Conference paper

Lotay R, Mace M, Rinne P, Burdet E, Bentley Pet al., 2019, optimizing self-exercise scheduling in motor stroke using Challenge Point Framework theory, 2019 IEEE 16th International Conference on Rehabilitation Robotics (ICORR), Publisher: IEEE, Pages: 435-440

An important challenge for technology-assisted self-led rehabilitation is how to automate appropriate schedules of exercise that are responsive to patients’ needs, and optimal for learning. While random scheduling has been found to be superior for long-term learning relative to fixed scheduling (Contextual Interference), this method is limited by not adequately accounting for task difficulty, or skill acquisition during training. One method that combines contextual interference with adaptation of the challenge to the skill-level of the player is Challenge Point Framework (CPF) theory. In this pilot study we test whether self-led motor training based upon CPF scheduling achieves faster learning than deterministic, fixed scheduling. Training was implemented in a mobile gaming device adapted for arm disability, allowing for grip and wrist exercises. We tested 11 healthy volunteers and 12 hemiplegic stroke patients in a single-blinded no crossover controlled randomized trial. Results suggest that patients training with CPF-based adaption performed better than those training with fixed conditions. This was not seen for healthy volunteers whose performance was close to ceiling. Further data collection is required to determine the significance of the results.

Conference paper

Mehring C, Akselrod M, Bashford L, Mace M, Choi H, Blüher M, Buschhoff A-S, Pistohl T, Salomon R, Cheah A, Blanke O, Serino A, Burdet Eet al., 2019, Augmented manipulation ability in humans with six-fingered hands, Nature Communications, Vol: 10, Pages: 2401-2401, ISSN: 2041-1723

Neurotechnology attempts to develop supernumerary limbs, but can the human brain deal with the complexity to control an extra limb and yield advantages from it? Here, we analyzed the neuromechanics and manipulation abilities of two polydactyly subjects who each possess six fingers on their hands. Anatomical MRI of the supernumerary finger (SF) revealed that it is actuated by extra muscles and nerves, and fMRI identified a distinct cortical representation of the SF. In both subjects, the SF was able to move independently from the other fingers. Polydactyly subjects were able to coordinate the SF with their other fingers for more complex movements than five fingered subjects, and so carry out with only one hand tasks normally requiring two hands. These results demonstrate that a body with significantly more degrees-of-freedom can be controlled by the human nervous system without causing motor deficits or impairments and can instead provide superior manipulation abilities.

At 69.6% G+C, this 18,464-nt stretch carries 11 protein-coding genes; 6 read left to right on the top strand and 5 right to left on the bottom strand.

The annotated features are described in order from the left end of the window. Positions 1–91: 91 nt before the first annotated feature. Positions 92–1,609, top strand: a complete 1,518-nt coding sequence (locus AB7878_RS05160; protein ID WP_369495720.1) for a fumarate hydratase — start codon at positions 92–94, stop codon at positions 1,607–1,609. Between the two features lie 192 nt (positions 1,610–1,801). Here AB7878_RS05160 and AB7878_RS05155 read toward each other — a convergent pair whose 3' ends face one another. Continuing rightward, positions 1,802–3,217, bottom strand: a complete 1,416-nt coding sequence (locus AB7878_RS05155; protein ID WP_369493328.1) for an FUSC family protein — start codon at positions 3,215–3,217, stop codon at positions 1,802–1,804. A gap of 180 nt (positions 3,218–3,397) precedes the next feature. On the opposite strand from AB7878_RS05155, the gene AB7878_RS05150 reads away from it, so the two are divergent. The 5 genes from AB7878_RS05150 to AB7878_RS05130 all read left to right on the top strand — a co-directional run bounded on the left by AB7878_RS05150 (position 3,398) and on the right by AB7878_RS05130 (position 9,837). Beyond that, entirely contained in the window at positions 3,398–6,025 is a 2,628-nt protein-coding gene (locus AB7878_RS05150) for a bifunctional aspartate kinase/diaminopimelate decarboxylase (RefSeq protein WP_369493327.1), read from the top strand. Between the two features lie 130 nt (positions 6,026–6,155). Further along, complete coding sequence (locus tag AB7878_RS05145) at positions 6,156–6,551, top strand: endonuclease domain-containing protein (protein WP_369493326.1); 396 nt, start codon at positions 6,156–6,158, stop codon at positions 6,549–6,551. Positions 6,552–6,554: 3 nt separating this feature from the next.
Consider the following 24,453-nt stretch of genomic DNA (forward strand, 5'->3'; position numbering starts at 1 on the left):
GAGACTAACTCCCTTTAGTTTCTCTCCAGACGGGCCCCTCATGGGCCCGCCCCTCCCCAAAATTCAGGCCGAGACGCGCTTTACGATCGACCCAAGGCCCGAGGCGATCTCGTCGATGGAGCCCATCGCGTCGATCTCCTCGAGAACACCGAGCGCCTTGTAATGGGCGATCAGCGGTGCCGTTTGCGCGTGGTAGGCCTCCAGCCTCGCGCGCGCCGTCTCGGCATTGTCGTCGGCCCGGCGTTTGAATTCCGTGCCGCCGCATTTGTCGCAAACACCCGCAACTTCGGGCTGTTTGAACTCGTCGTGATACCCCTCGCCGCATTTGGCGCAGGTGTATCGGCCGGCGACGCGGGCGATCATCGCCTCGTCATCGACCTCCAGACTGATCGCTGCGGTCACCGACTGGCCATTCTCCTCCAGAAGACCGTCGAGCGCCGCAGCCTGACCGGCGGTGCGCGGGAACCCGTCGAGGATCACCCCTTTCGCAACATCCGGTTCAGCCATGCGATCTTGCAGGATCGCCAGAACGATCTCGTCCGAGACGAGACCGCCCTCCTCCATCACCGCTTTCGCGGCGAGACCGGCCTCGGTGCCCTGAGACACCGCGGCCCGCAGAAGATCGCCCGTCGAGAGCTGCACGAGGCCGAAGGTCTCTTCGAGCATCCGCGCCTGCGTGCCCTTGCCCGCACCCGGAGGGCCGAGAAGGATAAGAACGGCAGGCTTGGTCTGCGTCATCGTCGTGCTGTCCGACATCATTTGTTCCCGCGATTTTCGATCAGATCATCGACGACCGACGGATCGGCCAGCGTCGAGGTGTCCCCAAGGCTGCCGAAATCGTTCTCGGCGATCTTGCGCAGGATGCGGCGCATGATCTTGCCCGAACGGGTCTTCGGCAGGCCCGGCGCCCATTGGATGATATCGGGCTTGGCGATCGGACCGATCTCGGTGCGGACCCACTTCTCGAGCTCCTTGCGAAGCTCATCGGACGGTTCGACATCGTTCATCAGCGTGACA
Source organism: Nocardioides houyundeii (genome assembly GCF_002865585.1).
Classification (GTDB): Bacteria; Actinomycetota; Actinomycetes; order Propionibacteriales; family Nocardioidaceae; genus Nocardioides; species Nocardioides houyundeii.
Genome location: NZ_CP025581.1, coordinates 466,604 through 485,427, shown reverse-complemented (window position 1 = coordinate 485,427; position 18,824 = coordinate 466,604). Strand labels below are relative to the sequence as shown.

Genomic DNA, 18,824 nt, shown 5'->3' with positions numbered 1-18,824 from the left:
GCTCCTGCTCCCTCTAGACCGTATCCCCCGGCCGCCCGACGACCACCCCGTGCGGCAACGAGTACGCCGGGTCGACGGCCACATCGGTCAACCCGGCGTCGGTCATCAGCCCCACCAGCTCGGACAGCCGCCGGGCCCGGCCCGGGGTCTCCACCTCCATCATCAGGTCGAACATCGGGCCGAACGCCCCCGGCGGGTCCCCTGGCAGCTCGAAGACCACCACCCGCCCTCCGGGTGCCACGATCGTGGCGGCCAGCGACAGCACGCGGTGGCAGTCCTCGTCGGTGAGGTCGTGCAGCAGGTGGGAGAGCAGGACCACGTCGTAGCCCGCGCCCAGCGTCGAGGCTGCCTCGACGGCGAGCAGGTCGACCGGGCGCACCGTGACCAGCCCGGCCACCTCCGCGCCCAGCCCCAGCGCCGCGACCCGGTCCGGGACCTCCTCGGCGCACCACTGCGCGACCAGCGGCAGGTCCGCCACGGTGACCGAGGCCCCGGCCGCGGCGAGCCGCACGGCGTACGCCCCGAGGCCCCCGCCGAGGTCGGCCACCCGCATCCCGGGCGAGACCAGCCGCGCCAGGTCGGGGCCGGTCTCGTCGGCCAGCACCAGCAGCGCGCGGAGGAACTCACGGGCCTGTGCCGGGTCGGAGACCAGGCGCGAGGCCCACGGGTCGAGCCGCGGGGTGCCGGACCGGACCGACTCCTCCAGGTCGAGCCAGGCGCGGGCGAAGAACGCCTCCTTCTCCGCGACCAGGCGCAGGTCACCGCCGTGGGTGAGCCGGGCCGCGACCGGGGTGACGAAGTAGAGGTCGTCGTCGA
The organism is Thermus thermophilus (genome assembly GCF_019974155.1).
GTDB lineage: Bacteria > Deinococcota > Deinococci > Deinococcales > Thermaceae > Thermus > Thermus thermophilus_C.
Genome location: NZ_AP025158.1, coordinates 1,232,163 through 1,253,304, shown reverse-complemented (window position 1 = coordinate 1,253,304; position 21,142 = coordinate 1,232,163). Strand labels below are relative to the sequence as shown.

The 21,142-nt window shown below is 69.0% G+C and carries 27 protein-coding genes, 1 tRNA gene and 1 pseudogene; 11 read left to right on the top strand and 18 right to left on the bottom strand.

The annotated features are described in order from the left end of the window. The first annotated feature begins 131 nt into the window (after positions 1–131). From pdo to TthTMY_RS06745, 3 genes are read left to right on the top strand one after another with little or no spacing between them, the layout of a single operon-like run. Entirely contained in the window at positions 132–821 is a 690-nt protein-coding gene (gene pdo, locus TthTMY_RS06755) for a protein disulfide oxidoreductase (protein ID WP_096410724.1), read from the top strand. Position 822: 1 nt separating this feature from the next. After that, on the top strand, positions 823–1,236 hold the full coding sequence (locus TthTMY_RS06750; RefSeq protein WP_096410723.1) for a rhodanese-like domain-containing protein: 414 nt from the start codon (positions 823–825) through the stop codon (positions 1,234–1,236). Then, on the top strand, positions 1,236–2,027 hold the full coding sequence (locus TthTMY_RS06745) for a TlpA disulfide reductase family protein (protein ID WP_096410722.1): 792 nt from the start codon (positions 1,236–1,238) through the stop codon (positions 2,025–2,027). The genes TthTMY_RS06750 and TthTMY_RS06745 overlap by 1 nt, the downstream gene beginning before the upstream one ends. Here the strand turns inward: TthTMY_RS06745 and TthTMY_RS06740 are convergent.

Journal article

Mutalib SA, Mace M, Ong HT, Burdet Eet al., 2019, Influence of visual-coupling on bimanual coordination in unilateral spastic cerebral palsy., IEEE Int Conf Rehabil Robot, Vol: 2019, Pages: 1013-1018

Controlling two objects simultaneously during a bimanual task is a cognitively demanding process; both hands need to be temporally and spatially coordinated to achieve the shared task goal. Children with unilateral spastic cerebral palsy (USCP) exhibit severe sensory and motor impairments to one side of their body that make the process of coordinating bimanual movements particularly exhausting. Prior studies have shown that performing visually-coupled task could reduce cognitive interference associated with performing 'two tasks at once' in an uncoupled bimanual task. For children with USCP, who also present with cognitive delay, performing this type of task may allow them to process and plan their movement faster. We tested this hypothesis by examining the grip force control of 7 children with USCP during unimanual and visually-coupled bimanual tasks. Results demonstrated that despite the visual coupling, the bimanual coordination of these children remained impaired. However, there may be a potential benefit of visually-coupled task in encouraging both hands to initiate in concert. The implication of the study for children with USCP is discussed.

Journal article

Kager S, Hussain A, Cherpin A, Melendez-Calderon A, Takagi A, Endo S, Burdet E, Hirche S, Ang MH, Campolo Det al., 2019, The effect of skill level matching in dyadic interaction on learning of a tracing task., IEEE Int Conf Rehabil Robot, Vol: 2019, Pages: 824-829